Garmin aera 796: Portable Syn Vision

Clever as the synthetic vision is, the 796’s real strength may be in much improved charting functions, including sectionals and enroutes.

Now that the iPad has become the consumer electronics version of The Borg, powered along by hundreds of aviation apps, have we seen the last of the dedicated GPS portables? As we went to press this month, Garmin answered that with a new product called the aera 796. It was due to be rolled out at AOPA’s Summit event in Hartford, Connecticut.

The aera 796 builds on some of the 696’s capabilities, sells in the same premium price range and, in our view, is clearly meant to blunt the onslaught of iPad apps that now do things you didn’t even realize you wanted, much less needed. As with the previous products, there are two models, the 795 ($2199), without the weatherlink option, and the weather-capable 796 retailing for $2499.

Aera Era
The product designation tells the tale with this new navigator. It’s an aera, not a GPSmap, so it springs from the newest lineage of Garmin’s navigators, not the old-school products which really date back to the GPSmap 396 introduced in 2005. In a nutshell, that means a faster processor, longer battery life, a high-resolution display and—the biggie—touchscreen control with pinch scaling. There’s passing resemblance between the two lines in operating logic, but the menu-driven screen touch method is just way faster and easier to master, in our view, especially with the virtual keyboard.

Although the aera 796 has the same screen size and pixel count as the 696 (7-inch diagonal and 480 by 800 pixels), the guts of the machine itself are different. It has a much faster video processor—noticeable in screen refreshes—and the overall physical size is smaller. The 696 is 5.7 by 7.7 by 2 inches deep, while the 796 is 5.1 by 8 by 1.5 inches deep. With the smaller size comes less weight. The 796 weighs 1.65 pounds compared to 2.2 pounds for the 696. That’s a welcome slimming down, because in turbulence, the 696 could stress test the yoke mount if not carefully secured.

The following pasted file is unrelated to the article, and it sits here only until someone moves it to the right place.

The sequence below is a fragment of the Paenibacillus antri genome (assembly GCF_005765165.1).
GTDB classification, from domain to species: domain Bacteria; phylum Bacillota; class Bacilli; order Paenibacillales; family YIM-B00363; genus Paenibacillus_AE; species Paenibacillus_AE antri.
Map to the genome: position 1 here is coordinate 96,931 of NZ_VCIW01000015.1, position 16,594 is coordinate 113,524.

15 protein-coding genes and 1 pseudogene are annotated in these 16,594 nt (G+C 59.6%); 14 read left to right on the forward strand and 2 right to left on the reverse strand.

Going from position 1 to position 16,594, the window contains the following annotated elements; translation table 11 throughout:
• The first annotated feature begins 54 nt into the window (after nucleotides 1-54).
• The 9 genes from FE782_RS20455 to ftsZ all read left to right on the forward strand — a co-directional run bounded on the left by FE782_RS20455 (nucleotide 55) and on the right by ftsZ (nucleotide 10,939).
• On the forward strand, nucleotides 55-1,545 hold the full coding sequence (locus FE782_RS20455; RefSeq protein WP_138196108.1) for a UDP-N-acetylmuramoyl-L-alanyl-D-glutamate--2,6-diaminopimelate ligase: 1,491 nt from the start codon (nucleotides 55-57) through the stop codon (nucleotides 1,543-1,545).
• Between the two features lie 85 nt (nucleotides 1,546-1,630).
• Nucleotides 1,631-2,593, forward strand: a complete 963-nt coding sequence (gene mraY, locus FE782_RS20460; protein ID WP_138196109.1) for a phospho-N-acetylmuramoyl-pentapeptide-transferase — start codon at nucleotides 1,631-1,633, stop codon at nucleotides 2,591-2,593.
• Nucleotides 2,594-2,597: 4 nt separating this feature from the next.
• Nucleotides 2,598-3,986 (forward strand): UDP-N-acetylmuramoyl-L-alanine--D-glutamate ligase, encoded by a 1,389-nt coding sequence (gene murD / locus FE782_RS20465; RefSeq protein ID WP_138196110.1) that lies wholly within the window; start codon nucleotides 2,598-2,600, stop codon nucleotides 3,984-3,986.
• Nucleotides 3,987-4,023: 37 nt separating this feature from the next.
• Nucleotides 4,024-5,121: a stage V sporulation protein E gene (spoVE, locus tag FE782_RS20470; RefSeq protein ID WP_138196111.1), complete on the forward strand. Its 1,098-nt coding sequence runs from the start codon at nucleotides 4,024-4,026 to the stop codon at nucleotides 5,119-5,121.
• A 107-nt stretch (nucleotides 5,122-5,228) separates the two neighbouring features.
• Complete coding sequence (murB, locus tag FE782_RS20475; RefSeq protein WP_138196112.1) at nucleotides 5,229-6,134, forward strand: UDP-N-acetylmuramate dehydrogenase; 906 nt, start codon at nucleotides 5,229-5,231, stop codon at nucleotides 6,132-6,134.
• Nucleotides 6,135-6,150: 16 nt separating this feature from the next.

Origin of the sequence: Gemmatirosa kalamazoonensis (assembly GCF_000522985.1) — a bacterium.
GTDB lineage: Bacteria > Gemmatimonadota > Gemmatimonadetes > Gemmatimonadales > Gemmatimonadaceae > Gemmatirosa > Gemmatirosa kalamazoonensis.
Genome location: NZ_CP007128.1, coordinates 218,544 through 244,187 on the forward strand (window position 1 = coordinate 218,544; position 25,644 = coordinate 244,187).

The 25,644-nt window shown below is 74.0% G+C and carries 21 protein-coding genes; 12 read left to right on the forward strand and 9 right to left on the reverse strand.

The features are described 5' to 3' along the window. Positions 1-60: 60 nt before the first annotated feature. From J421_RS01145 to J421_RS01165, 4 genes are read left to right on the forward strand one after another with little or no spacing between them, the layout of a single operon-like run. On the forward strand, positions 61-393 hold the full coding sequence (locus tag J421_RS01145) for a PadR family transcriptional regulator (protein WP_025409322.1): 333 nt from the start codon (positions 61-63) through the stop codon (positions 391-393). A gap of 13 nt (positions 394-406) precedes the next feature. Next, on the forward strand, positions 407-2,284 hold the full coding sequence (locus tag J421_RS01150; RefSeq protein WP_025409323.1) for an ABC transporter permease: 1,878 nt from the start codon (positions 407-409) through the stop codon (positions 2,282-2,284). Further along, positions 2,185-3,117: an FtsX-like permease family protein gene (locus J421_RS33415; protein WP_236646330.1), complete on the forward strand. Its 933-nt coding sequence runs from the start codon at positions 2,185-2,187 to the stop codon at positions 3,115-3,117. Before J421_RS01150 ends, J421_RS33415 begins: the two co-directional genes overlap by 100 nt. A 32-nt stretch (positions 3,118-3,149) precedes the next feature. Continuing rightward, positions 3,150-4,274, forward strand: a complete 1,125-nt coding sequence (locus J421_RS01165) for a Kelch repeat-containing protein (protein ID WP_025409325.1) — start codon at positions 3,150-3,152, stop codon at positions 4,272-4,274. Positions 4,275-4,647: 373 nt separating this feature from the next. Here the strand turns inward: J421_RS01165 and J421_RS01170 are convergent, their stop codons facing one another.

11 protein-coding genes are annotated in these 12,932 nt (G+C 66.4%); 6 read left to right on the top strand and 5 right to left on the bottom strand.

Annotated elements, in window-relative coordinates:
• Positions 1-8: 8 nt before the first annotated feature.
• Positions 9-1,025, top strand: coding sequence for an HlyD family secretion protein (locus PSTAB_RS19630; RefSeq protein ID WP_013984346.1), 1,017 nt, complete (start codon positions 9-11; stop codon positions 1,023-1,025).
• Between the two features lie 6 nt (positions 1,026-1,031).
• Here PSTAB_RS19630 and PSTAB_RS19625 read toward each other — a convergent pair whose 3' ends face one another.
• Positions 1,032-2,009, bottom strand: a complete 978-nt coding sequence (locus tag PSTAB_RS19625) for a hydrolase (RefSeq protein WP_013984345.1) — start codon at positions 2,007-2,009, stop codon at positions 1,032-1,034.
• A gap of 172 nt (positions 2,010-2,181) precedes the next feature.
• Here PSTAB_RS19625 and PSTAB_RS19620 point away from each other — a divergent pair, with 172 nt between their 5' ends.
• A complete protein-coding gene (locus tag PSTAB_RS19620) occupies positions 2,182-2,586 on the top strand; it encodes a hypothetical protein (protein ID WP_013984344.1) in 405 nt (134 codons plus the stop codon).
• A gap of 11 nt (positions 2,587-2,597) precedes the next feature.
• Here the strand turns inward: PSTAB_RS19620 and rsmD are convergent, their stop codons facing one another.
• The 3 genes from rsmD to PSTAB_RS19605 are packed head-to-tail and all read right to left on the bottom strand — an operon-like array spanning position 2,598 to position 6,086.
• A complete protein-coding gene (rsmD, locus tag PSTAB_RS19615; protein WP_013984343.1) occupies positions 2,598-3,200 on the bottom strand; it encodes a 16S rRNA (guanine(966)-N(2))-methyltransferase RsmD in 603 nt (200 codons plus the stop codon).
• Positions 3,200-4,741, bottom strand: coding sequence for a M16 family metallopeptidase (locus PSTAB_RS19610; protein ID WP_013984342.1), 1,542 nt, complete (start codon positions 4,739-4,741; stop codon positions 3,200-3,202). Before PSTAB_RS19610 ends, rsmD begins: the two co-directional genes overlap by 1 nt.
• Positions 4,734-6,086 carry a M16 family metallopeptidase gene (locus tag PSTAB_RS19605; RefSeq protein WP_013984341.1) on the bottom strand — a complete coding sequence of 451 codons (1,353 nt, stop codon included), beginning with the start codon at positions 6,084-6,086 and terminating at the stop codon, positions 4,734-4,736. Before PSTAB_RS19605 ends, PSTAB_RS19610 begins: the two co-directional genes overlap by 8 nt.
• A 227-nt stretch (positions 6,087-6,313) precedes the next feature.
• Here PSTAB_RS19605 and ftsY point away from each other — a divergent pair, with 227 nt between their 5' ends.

As is obvious from the sideview on the next page, the 796 has a more sculpted, consumer electronics look than the rather boxy 696. It also has a bunch of input/output options, including a USB port and a couple of jacks for things like remote traffic and/or interfaces for non-certified auto-pilots, crossfill into GNS/GTN series navigators and frequency data loading into the SL30/SL40 navcomms.

How about Bluetooth? Garmin would neither confirm nor deny this capability, so we suspect the box has it, or it will become available with a future release. Given the competitive landscape, it’s hard to imagine not having some kind of wireless interface. We wouldn’t be too surprised if, as with the iPad, some sort of portable gyro pack appears, but that’s our speculation, not a hint from Garmin.

Nice Touch
But what Garmin did mention is the new touchscreen technology, using the capacitive design most smart phones have rather the resistive design used in the rest of the aera line. Recall that resistive touchscreens work with a pair of thin layers whose resistance changes when the two layers are physically moved closer together by the touch of a finger or stylus. They work we’ll with stylus contact, but require a firmer touch when a finger is used. That means they’re less susceptible to unintended commands, but will also occasionally need a second or third jab to respond to a desired command.

Capacitive sensors detect anything that has a different dielectric value than air—your finger, but not the eraser of a pencil, for instance. As a result, they’re both more sensitive and precise. Why the change for the 796?  

“With the larger display, resistive doesn’t work quite as we’ll and the pinch scaling you can’t do nearly as well, if at all, with the resistive technology,” says Garmin’s Jim Alpiser.

“Another thing we really look at is screen brightness and that also drives a lot of  the design considerations. Being able to drive the brightness of the display that we want means that typically, we need to have a more robust size display, which then also drives your battery life considerations,” Alpiser added.

We weren’t able to get specific specs on the battery other than life (4 to 8 hours, depending on brightness and whether the XM antenna is in use) and technology type. It’s a lithium ion that is, interestingly, higher capacity but of a smaller physical size than the nickel metal hydride battery used in the GPSmap 696.